There is a nasty side to all this. Dwell on Rambo’s words: “I did what I had to do to win. But somebody wouldn’t let us win!” But of course. There was no way the Vietnamese could have legitimately defeated the United States. They only won because the brave boys over in Asia were betrayed. They were betrayed so that they could not win the war, and then they were betrayed by society when they returned home. This is exactly the sort of myth of a ‘stab in the back’ that grew up in Germany after the First World War; traitors at home betrayed the cause. In that instance we know what it led to. In this case it probably leads on to the sequels. Incidentally, the only Vietnamese shown are sadistic torturers – exactly the same depiction as in The Deer Hunter 

First Blood flipped my preconceptions about the movie on its head. Yes, it is a violent action movie. But it has a soul, unveiled in the last scene by Rambo’s emotional outpouring of words. It subverts the genre. The protagonist is maybe not the hero we expect; instead he is a deeply damaged individual. This adds more depth and character to what I thought was just going to be another dumb ‘80s action movie. 

The chopper crew saw their chance
to finish off Coldplay for good
What have I learnt about Washington?
The biggest thing to see is the mountains – huge, craggy, thick with trees and riven with sheer gorges. They look impenetrable, but it is clear that men have been exploiting them for decades. Rambo surprises a hunter, he stumbles over a junkyard strewn with forgotten machinery and vehicles, and he takes shelter in an abandoned mine. The town of Hope, at the foot of the mountains, advertises itself as ‘Holidayland’. Outdoor and hunting equipment can be bought there. These are not remote and untouched peaks. These are well touristed.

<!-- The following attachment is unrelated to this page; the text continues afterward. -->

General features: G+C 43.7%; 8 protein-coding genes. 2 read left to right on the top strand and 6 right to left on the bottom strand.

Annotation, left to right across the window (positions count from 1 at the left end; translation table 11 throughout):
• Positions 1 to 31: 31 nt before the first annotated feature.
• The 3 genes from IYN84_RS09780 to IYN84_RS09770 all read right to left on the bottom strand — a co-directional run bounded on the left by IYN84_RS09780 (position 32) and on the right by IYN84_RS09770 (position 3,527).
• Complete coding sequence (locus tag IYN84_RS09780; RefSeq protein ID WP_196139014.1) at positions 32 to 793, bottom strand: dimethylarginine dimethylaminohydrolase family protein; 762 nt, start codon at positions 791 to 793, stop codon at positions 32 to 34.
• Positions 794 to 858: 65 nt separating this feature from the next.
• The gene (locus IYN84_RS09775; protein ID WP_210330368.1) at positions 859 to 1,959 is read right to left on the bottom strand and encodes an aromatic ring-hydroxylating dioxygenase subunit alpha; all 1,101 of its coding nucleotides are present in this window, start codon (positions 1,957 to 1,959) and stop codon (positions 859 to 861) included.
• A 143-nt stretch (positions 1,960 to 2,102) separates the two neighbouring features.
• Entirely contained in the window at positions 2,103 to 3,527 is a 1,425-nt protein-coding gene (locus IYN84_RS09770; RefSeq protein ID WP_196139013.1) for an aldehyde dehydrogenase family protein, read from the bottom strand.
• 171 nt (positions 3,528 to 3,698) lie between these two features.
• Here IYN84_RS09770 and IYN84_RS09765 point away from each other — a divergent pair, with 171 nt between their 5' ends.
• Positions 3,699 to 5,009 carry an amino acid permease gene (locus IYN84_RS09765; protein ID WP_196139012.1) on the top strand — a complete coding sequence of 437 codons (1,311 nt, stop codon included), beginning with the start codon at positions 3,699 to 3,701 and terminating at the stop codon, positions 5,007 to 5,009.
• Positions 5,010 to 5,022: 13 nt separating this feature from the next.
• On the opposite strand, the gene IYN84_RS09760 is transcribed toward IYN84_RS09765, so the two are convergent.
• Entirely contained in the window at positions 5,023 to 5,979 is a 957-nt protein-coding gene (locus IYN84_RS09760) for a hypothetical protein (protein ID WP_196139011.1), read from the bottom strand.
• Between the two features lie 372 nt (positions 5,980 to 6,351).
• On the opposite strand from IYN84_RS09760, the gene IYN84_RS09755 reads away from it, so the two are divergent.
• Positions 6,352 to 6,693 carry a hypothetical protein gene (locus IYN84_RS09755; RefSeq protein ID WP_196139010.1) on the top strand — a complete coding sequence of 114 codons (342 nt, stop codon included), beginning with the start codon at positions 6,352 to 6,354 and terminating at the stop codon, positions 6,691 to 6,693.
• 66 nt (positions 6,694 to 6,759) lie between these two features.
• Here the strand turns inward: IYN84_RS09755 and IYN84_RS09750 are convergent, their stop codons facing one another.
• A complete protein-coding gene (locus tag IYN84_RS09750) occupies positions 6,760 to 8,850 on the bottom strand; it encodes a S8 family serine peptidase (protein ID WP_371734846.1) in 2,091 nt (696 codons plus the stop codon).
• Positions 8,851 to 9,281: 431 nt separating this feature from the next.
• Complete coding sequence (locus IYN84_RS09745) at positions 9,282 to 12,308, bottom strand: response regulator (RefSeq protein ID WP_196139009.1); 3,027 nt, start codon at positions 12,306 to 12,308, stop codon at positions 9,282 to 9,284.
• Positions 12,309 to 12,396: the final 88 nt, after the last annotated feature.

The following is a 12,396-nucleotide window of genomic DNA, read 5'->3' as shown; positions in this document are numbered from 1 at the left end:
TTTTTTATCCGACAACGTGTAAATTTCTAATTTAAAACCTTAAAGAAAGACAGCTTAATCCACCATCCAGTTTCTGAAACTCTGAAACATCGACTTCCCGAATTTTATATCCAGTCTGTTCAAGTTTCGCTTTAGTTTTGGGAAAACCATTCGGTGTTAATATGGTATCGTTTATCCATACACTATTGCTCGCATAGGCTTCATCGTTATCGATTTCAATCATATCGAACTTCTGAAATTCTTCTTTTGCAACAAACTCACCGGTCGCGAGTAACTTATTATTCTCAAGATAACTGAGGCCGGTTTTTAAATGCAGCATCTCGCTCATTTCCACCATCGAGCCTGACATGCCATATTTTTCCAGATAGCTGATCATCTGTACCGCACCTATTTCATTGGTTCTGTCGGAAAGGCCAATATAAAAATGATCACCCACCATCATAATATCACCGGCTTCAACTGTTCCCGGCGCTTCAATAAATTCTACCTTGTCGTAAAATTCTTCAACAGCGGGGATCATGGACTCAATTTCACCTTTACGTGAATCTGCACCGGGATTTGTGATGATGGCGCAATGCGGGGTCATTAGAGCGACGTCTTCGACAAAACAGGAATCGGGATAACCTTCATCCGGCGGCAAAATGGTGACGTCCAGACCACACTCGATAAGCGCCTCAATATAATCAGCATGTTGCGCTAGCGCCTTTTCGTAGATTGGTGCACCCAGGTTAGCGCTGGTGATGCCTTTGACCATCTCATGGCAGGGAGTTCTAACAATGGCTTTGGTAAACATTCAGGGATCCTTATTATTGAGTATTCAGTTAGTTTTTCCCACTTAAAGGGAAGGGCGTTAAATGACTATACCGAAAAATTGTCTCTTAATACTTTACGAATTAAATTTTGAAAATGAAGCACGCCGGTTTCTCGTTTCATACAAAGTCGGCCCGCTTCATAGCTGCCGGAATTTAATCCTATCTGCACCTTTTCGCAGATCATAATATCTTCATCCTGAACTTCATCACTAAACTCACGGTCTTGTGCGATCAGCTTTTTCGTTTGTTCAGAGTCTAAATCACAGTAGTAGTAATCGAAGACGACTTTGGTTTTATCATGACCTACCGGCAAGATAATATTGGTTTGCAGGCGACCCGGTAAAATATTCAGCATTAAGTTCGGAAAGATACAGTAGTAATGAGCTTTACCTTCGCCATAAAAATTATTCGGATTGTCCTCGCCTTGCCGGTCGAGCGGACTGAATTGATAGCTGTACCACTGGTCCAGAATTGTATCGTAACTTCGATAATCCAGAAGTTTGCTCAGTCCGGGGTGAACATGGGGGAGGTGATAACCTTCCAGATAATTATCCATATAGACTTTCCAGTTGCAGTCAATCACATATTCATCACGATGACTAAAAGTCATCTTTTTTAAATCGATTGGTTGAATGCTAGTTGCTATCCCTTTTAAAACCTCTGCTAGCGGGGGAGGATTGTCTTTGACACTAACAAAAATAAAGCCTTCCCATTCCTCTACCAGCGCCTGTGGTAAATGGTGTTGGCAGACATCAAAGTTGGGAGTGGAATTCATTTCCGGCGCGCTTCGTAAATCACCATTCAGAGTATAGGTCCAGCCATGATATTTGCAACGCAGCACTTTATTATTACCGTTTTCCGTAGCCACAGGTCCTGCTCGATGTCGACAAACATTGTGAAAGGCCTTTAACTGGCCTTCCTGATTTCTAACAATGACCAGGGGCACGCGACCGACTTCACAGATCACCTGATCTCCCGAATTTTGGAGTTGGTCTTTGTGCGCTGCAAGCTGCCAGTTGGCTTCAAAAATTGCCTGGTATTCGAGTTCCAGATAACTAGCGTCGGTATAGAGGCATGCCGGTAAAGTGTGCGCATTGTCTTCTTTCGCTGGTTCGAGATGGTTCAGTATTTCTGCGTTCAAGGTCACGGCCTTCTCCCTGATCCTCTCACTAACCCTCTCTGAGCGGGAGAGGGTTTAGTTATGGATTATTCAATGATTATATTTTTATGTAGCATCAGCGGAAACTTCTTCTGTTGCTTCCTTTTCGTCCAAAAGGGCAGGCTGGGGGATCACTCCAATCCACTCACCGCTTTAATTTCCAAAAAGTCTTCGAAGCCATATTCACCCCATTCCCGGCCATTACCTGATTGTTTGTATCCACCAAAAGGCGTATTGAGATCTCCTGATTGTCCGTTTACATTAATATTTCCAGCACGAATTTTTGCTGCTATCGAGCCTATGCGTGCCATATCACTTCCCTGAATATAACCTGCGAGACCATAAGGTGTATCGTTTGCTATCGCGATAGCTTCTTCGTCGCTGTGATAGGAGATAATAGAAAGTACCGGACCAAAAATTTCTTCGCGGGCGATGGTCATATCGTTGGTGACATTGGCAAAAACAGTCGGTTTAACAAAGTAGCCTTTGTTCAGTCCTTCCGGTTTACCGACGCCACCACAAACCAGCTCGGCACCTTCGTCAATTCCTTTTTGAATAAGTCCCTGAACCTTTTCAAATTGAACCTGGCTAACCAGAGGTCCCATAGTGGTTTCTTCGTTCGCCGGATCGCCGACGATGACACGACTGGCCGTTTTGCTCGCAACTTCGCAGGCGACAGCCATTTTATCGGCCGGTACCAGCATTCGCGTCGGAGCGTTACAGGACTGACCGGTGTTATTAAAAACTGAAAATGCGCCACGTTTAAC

It therefore falls to the Sheriff’s Department to keep that Holidayland “boring”. Drifters and vagabonds are not welcome – particularly those who might remind the fun-loving holidaymakers of a tragic and forgotten war. In the event of a real emergency they can call upon backup from the State Police and even the National Guard. 

Can we go there?
The town of Hope is fictitious. Or sort of. Hope does exist and filming took place there, but the real Hope is in British Columbia, Canada, rather than Washington. It can be found about 150km east of Vancouver. Searching the web has revealed that there a hell of a lot of fans who want to see where the action really happened. There are quite exhaustive details on all the specific locations used. The bridge where Teasle drops Rambo off crosses the Coquihalla River on Kawkawa Lake Road on the eastern outskirts of Hope. The police station was located on the north-east corner of Wallace and 3rd Avenue (the downstairs cell block was actually filmed in the old BC Penitentiary in New Westminster however). The Hope Vistor’s Centre on Water Street can provide a map detailing all the principal locations in town. The gorge scene was filmed in the Coquihalla Canyon. The exact spot can be found by walking through the first of the ‘Othello Tunnels’. The general mountain scenes were filmed in the Golden Ears Provincial Park. 

Madly, the junkyard where Rambo gets his canvas and rope still exists. I had assumed that it was created for the movie, but no. It can be found north of Port Coquitlam and up the Monroe Trail. Also near Port Coquitlam, Delmar’s cabin was up the Pitt River from Pitt Meadows. 

I’m having more difficulty trying to place where Hope was meant to be. Captain Kerns of the State Police (Bill McKinney) says that he can bring some men up from Monroe; Monroe is about twenty miles north-east of Seattle. Wherever they are it is an outdoor sports centre backed by tall wooded mountains. 

Overall Rating: 4/5